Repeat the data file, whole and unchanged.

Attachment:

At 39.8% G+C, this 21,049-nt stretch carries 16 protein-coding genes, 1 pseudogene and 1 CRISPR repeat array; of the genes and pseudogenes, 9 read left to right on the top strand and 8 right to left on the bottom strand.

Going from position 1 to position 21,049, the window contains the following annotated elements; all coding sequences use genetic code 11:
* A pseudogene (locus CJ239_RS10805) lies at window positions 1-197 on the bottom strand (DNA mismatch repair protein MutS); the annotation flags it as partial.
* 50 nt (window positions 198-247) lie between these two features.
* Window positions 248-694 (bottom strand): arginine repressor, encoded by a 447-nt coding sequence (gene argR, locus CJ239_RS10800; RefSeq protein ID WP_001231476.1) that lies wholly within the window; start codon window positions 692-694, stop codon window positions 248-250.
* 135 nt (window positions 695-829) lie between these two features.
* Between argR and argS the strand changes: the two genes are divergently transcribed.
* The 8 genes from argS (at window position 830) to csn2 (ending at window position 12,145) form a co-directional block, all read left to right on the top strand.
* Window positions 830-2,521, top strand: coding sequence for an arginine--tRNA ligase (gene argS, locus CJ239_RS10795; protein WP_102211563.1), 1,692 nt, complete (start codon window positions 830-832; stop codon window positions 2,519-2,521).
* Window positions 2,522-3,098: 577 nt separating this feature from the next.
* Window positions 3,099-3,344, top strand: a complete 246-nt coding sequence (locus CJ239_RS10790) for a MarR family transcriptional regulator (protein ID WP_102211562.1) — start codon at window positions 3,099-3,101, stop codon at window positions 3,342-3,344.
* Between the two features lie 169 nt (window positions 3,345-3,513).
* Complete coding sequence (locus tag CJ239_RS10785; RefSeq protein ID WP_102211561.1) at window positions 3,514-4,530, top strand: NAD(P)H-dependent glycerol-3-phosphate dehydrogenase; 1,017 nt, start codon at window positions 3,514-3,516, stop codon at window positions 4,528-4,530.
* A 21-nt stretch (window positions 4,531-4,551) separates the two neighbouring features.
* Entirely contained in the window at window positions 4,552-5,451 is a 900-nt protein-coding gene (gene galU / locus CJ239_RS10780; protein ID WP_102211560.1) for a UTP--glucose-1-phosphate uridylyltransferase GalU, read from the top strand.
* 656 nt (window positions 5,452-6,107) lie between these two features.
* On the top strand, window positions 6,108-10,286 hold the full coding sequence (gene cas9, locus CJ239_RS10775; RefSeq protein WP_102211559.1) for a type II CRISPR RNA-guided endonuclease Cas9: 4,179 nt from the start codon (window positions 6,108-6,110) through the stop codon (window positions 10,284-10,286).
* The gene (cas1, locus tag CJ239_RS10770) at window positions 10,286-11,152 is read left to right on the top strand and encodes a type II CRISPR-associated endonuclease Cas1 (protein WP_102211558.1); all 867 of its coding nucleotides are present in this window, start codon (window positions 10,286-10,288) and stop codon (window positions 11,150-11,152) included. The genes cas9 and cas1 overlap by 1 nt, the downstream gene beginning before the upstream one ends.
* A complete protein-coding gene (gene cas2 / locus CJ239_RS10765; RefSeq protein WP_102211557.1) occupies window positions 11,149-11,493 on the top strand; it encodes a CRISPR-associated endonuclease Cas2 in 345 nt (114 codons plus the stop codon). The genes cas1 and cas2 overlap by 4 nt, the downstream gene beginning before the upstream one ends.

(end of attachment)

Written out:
At 39.8% G+C, this 21,049-nt stretch carries 16 protein-coding genes, 1 pseudogene and 1 CRISPR repeat array; of the genes and pseudogenes, 9 read left to right on the top strand and 8 right to left on the bottom strand.

Going from position 1 to position 21,049, the window contains the following annotated elements; all coding sequences use genetic code 11:
* A pseudogene (locus CJ239_RS10805) lies at window positions 1-197 on the bottom strand (DNA mismatch repair protein MutS); the annotation flags it as partial.
* 50 nt (window positions 198-247) lie between these two features.
* Window positions 248-694 (bottom strand): arginine repressor, encoded by a 447-nt coding sequence (gene argR, locus CJ239_RS10800; RefSeq protein ID WP_001231476.1) that lies wholly within the window; start codon window positions 692-694, stop codon window positions 248-250.
* 135 nt (window positions 695-829) lie between these two features.
* Between argR and argS the strand changes: the two genes are divergently transcribed.
* The 8 genes from argS (at window position 830) to csn2 (ending at window position 12,145) form a co-directional block, all read left to right on the top strand.
* Window positions 830-2,521, top strand: coding sequence for an arginine--tRNA ligase (gene argS, locus CJ239_RS10795; protein WP_102211563.1), 1,692 nt, complete (start codon window positions 830-832; stop codon window positions 2,519-2,521).
* Window positions 2,522-3,098: 577 nt separating this feature from the next.
* Window positions 3,099-3,344, top strand: a complete 246-nt coding sequence (locus CJ239_RS10790) for a MarR family transcriptional regulator (protein ID WP_102211562.1) — start codon at window positions 3,099-3,101, stop codon at window positions 3,342-3,344.
* Between the two features lie 169 nt (window positions 3,345-3,513).
* Complete coding sequence (locus tag CJ239_RS10785; RefSeq protein ID WP_102211561.1) at window positions 3,514-4,530, top strand: NAD(P)H-dependent glycerol-3-phosphate dehydrogenase; 1,017 nt, start codon at window positions 3,514-3,516, stop codon at window positions 4,528-4,530.
* A 21-nt stretch (window positions 4,531-4,551) separates the two neighbouring features.
* Entirely contained in the window at window positions 4,552-5,451 is a 900-nt protein-coding gene (gene galU / locus CJ239_RS10780; protein ID WP_102211560.1) for a UTP--glucose-1-phosphate uridylyltransferase GalU, read from the top strand.
* 656 nt (window positions 5,452-6,107) lie between these two features.
* On the top strand, window positions 6,108-10,286 hold the full coding sequence (gene cas9, locus CJ239_RS10775; RefSeq protein WP_102211559.1) for a type II CRISPR RNA-guided endonuclease Cas9: 4,179 nt from the start codon (window positions 6,108-6,110) through the stop codon (window positions 10,284-10,286).
* The gene (cas1, locus tag CJ239_RS10770) at window positions 10,286-11,152 is read left to right on the top strand and encodes a type II CRISPR-associated endonuclease Cas1 (protein WP_102211558.1); all 867 of its coding nucleotides are present in this window, start codon (window positions 10,286-10,288) and stop codon (window positions 11,150-11,152) included. The genes cas9 and cas1 overlap by 1 nt, the downstream gene beginning before the upstream one ends.
* A complete protein-coding gene (gene cas2 / locus CJ239_RS10765; RefSeq protein WP_102211557.1) occupies window positions 11,149-11,493 on the top strand; it encodes a CRISPR-associated endonuclease Cas2 in 345 nt (114 codons plus the stop codon). The genes cas1 and cas2 overlap by 4 nt, the downstream gene beginning before the upstream one ends.